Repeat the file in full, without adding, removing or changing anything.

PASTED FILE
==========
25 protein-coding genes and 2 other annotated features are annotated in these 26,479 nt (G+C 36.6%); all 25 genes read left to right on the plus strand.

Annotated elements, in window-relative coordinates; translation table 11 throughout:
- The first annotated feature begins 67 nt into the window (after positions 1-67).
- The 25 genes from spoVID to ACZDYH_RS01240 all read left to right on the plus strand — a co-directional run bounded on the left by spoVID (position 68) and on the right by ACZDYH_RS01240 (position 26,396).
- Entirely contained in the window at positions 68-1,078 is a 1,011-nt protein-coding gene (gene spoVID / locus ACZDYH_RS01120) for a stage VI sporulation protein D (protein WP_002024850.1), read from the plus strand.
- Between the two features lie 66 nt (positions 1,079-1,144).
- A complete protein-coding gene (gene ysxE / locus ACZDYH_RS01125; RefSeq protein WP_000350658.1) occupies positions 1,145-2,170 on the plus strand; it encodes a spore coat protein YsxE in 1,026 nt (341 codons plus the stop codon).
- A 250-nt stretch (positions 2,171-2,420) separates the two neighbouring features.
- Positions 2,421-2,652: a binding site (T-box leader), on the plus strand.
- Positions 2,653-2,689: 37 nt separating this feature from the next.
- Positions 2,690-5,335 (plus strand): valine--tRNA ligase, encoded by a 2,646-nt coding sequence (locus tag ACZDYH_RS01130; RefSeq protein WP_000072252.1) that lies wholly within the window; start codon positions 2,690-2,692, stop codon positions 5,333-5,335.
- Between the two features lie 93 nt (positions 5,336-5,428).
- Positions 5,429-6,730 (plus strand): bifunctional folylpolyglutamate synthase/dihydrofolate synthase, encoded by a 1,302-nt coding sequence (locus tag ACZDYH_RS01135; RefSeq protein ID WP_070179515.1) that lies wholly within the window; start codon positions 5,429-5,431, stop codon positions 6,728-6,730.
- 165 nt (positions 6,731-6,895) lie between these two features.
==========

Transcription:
25 protein-coding genes and 2 other annotated features are annotated in these 26,479 nt (G+C 36.6%); all 25 genes read left to right on the plus strand.

Annotated elements, in window-relative coordinates; translation table 11 throughout:
- The first annotated feature begins 67 nt into the window (after positions 1-67).
- The 25 genes from spoVID to ACZDYH_RS01240 all read left to right on the plus strand — a co-directional run bounded on the left by spoVID (position 68) and on the right by ACZDYH_RS01240 (position 26,396).
- Entirely contained in the window at positions 68-1,078 is a 1,011-nt protein-coding gene (gene spoVID / locus ACZDYH_RS01120) for a stage VI sporulation protein D (protein WP_002024850.1), read from the plus strand.
- Between the two features lie 66 nt (positions 1,079-1,144).
- A complete protein-coding gene (gene ysxE / locus ACZDYH_RS01125; RefSeq protein WP_000350658.1) occupies positions 1,145-2,170 on the plus strand; it encodes a spore coat protein YsxE in 1,026 nt (341 codons plus the stop codon).
- A 250-nt stretch (positions 2,171-2,420) separates the two neighbouring features.
- Positions 2,421-2,652: a binding site (T-box leader), on the plus strand.
- Positions 2,653-2,689: 37 nt separating this feature from the next.
- Positions 2,690-5,335 (plus strand): valine--tRNA ligase, encoded by a 2,646-nt coding sequence (locus tag ACZDYH_RS01130; RefSeq protein WP_000072252.1) that lies wholly within the window; start codon positions 2,690-2,692, stop codon positions 5,333-5,335.
- Between the two features lie 93 nt (positions 5,336-5,428).
- Positions 5,429-6,730 (plus strand): bifunctional folylpolyglutamate synthase/dihydrofolate synthase, encoded by a 1,302-nt coding sequence (locus tag ACZDYH_RS01135; RefSeq protein ID WP_070179515.1) that lies wholly within the window; start codon positions 5,429-5,431, stop codon positions 6,728-6,730.
- 165 nt (positions 6,731-6,895) lie between these two features.